I have been looking for some concrete study about the performance changes during sports when drinking water or a sports drink while doing the sport. Not after, not before. While, or during, if you prefer the wording.

I have found some studies that can be influenced by large sports drinks conglomerates such as Gatorade or Powerade.

Here is an example of one such studies that makes too many references to the "scientific" division of Gatorade, which I have difficulties accepting since it is not an independent study.

And here is the link for the Gatorade research.

Please keep in mind that the question is about performance improvement not about hydration requirements and recovery. It is evident we need proper levels of hydration and that sports depletes them in a measure that needs to be restored afterwards.

  • 2
    I don't think you can separate performance and hydration like you seem to want to. Johanvdw provided an answer that you seem to be dissatisfied with, but I think your demand for separating the two is unreasonable.
    – JasonR
    Commented Sep 28, 2011 at 15:12
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    The type of study you are looking for is dangerous. You would need to deplete your body of water and electrolytes intentionally depriving it of replenishment. People die from the effects of dehydration. I am not certian what you hope to learn by breaking them apart anyway. I cant imagine you would advocate denile of rehydration during a sporting event.
    – Chad
    Commented Sep 28, 2011 at 17:24
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    OP should specify what kind of sporting event they're referring to. There's more likely to be a significant impact on performace of drinking water during a Marathon than there is during a game of snooker.
    – Mookuh
    Commented Jul 25, 2022 at 7:54

1 Answer 1


Not drinking sufficient water will lead to dehydration, especially in endurance sports.

If you search for dehydration and sports you will find a lot of references, I just give one example which also describes why dehydration is a problem in endurance sports.

MURRAY, R. Nutrition for the marathon and other endurance sports: environmental stress and dehydration. Med. Sci. Sports Exerc., Vol. 24, No. 9 Supplement, pp. S319-S323, 1992.

Key Points:

  1. During exercise, the body's ability to safely regulate internal temperature is influenced by the environment, exercise intensity, clothing, and the athlete's level of fitness and acclimation.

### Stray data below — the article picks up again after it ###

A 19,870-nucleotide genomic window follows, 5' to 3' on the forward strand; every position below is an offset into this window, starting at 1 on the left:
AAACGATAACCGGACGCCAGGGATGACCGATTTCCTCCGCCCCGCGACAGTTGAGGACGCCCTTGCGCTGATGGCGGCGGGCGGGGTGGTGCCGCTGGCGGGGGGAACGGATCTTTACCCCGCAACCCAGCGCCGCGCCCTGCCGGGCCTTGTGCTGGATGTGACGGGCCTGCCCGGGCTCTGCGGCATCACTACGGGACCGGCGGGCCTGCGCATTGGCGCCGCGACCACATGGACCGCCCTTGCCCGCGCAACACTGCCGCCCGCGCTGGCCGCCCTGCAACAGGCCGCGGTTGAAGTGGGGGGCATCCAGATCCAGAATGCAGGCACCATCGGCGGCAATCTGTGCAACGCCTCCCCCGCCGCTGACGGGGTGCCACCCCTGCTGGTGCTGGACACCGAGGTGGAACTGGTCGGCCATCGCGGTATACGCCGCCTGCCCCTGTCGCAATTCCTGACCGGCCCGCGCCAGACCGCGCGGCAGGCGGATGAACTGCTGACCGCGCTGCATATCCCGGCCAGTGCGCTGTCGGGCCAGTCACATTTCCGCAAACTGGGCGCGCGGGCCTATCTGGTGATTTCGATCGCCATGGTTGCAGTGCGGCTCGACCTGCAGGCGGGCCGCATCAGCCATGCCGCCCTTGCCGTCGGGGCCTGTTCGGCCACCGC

2. Effective thermoregulation during exercise in the heat requires the evaporation of sweat. The onset of sweating during exercise is triggered by an increase in core body temperature.
  3. Dehydration compromises cardiovascular and thermoregulatory function, limits physical work capacity, and increases the risk of heat-related health problems.
  4. Physiological and behavioral adaptations help the body cope with the combined demands imposed by exercise and environment.
  5. Ad libitum fluid intake is insufficient to protect against dehydration.


It is clear that dehydration leads to worse prestations. See eg this synthetic test: http://journals.lww.com/acsm-msse/Abstract/1985/08000/Influence_of_diuretic_induced_dehydration_on.9.aspx

Therefore, it appears that competitive performance in trials of long duration (5,000 and 10,000 m) was affected to a greater extent by D than the shorter 1,500-m event, even though submaximal and maximal oxygen uptake was not altered.

Drinking water during an exercise can make sure that you remain hydrated [1] or get rehydrated [2] both improving the performance.

[1]: Science Direct

For intense prolonged exercise lasting longer than 1 h, athletes should consume between 30 and 60 g/h and drink between 600 and 1200 mL/h of a solution containing carbohydrate and Na+ (0.5 to 0.7 g/L of fluid). Maintaining proper hydration before, during, and after training and competition will help reduce fluid loss, maintain performance, lower submaximal exercise heart rate, maintain plasma volume, and reduce heat stress, heat exhaustion, and possibly heat stroke.

[2] Springer Link

Our results demonstrated that the swift replacement of the fluid loss in the dehydrated subjects was beneficial to exercise performance by rapidly correcting the disturbances in body fluid balance.

  • 1
    I've added one more link, but yes it seems obvious: not drinking leads to dehydration, and dehydration leads to worse prestations (I have added a link for that).
    – johanvdw
    Commented Sep 28, 2011 at 14:08
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    @Joze It depends on a sport, but with most sports when practiced intensely enough, you lose plenty of water and when not drinking, you are dehydrated. How do you want to address drinking "during" activity, but avoid this aspect? If you have some particular sport in mind for which dehydration is not an issue for some reason, please, add this into the question.
    – Suma
    Commented Sep 28, 2011 at 19:05
  • I'm not sure what you mean by "prestation" but I'm fairly certain that you're not speaking about legal obligations.
    – phoog
    Commented Jul 28, 2022 at 0:54

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